The Missing Sinks - How Our Coastlines Sequester Massive Quantities of Carbon


Stunning new report shows that coastal habitats have the capacity to sequester 50 times more carbon per year in the sediment below them than equivalent sized tropical forests

Washington, DC – Coastal saltmarshes, mangroves and seagrass meadows have a staggering ability to remove carbon from the atmosphere and lock it into soil, a new paper by a Conservation International scientist claims today – prompting calls for urgent action to protect these vulnerable habitats.

In the paper Carbon Sequestration by Coastal Marine Habitats: Important Missing Sinks, Conservation International’s Dr Emily Pidgeon describes how these habitats can sequester up to 50 times more carbon in the sediment below them than equivalent areas of tropical forest.

Dr Pidgeon, Conservation International’s Marine Climate Change Director, said: "The key difference between these coastal habitats and forests is that mangroves, seagrasses and the plants in saltmarshes are extremely efficient at burying carbon in the sediment below them where it can stay for centuries or even millennia. Tropical forests are not as effective at transferring carbon into the soil below them, instead storing most carbon in the living plants and litter. But coastal ecosystems keep sequestering large amounts of carbon throughout their life cycle. Equally, the majority of carbon stays locked away in the soil rather than the plant, so only a relatively small amount is released when the plant dies."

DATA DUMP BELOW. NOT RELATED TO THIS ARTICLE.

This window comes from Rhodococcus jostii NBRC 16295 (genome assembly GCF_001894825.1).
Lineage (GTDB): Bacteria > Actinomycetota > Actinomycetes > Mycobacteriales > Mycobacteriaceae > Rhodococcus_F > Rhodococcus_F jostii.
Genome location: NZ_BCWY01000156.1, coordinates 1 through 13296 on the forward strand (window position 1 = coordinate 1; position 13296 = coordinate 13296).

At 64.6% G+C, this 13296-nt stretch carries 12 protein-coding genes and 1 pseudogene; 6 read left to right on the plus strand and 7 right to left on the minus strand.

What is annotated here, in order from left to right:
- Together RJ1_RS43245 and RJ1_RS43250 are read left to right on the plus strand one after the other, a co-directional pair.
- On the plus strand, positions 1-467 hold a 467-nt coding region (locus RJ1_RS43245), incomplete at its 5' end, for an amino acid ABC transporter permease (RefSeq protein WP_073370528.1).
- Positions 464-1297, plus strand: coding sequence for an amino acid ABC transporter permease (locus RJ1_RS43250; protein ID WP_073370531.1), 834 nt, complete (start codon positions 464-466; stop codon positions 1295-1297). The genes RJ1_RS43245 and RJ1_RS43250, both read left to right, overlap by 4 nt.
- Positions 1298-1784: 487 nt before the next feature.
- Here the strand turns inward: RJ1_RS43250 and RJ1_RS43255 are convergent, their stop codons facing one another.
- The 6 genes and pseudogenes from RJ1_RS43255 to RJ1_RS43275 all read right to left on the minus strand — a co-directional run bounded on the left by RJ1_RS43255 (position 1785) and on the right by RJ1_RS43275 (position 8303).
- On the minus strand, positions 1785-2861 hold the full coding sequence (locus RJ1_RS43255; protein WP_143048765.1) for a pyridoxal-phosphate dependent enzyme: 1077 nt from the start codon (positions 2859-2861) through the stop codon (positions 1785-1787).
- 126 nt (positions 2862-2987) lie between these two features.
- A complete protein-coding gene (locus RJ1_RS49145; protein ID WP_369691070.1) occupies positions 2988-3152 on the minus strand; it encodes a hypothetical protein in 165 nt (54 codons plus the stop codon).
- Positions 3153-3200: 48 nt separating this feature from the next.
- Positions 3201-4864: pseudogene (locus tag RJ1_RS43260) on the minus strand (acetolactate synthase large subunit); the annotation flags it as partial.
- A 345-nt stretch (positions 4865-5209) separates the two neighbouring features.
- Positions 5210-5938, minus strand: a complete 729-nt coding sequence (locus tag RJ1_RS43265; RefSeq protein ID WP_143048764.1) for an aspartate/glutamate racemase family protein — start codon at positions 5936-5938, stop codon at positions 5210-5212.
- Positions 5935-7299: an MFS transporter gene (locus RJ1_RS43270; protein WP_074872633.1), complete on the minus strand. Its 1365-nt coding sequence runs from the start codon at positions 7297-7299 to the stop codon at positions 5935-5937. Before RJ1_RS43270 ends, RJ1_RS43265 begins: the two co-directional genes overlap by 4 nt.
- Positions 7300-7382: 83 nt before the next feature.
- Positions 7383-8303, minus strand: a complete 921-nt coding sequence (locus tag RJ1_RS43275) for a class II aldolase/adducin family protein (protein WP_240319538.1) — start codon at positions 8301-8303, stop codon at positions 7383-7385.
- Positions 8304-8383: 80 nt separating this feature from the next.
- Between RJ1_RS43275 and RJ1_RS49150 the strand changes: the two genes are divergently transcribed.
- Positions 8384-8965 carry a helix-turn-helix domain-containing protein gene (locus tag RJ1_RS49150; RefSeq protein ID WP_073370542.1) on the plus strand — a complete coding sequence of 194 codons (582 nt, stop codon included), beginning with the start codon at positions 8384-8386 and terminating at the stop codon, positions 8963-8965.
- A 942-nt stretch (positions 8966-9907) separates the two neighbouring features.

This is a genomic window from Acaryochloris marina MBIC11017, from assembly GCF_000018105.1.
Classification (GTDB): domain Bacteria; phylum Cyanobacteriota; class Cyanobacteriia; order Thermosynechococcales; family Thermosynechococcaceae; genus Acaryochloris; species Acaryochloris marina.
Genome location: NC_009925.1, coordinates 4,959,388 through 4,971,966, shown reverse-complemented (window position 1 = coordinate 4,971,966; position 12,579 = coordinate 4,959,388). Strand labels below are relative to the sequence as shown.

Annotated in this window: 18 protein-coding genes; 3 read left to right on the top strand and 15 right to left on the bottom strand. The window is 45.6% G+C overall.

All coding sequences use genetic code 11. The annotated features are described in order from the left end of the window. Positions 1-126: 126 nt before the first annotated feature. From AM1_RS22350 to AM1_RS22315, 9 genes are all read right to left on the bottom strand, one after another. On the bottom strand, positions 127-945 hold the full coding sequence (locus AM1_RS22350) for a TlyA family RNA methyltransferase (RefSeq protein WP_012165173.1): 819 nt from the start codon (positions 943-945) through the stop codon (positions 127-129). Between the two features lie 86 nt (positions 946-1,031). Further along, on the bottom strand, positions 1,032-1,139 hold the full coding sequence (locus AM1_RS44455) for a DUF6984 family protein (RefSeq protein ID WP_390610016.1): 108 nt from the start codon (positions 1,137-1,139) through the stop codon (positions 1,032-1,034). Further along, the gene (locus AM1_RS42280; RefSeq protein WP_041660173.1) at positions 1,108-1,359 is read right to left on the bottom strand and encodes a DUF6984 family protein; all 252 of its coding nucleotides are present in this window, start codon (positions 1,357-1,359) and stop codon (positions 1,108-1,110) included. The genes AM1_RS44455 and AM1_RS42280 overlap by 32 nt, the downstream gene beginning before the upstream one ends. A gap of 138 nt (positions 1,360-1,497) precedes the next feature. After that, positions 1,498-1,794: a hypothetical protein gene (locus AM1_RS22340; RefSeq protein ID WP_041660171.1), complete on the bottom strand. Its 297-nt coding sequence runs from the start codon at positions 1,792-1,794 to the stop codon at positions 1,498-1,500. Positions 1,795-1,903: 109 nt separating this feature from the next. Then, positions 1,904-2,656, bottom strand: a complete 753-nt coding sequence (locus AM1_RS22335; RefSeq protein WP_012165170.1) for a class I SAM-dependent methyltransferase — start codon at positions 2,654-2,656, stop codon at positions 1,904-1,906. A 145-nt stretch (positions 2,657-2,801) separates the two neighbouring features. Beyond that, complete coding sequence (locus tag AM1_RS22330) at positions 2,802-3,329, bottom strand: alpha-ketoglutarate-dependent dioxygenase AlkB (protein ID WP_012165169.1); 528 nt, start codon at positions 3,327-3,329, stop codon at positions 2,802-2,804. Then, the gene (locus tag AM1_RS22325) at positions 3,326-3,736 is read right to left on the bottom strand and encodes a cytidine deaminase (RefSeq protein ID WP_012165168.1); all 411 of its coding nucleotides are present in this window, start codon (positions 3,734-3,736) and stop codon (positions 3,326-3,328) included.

The paper, released today by IUCN in the report The Management of Natural Coastal Carbon Sinks makes a compelling case for the protection of these ecosystems – which occur in areas as diverse as Britain, Australia, the Caribbean, the Mediterranean, and North and South America – and which are being lost at an alarming rate to human activity.

The report was supported by the United Nations Environment Programme (UNEP), The World Commission on Protected Areas (WCPA), Natural England and the Lighthouse Foundation.

Dr Pidgeon said: "Not only do these ecosystems help us to remove carbon from the atmosphere, but they are also very important as an adaptation tool to help some of the world’s most vulnerable people to avoid the worst impacts of climate change. It is imperative that we take steps to protect them immediately."

For example, mangroves are important in protecting coastal communities from extreme weather, and also provide a nursery for many species of fish, which provide greater food security for these populations. Seagrasses prevent coastal erosion and provide habitat for many commercially important species of fish, protecting livelihoods and saltmarshes provide a buffer that prevent sediment from damaging fisheries, and may play a role in protecting freshwater aquifers from salt-water intrusion.

Dr Pidgeon said: "The sheer size of the world’s forests makes them essential for carbon sequestration. However, the immense carbon sequestration capacity of these coastal habitats has been almost completely ignored and may also be a vital component in global efforts to mitigate climate change."


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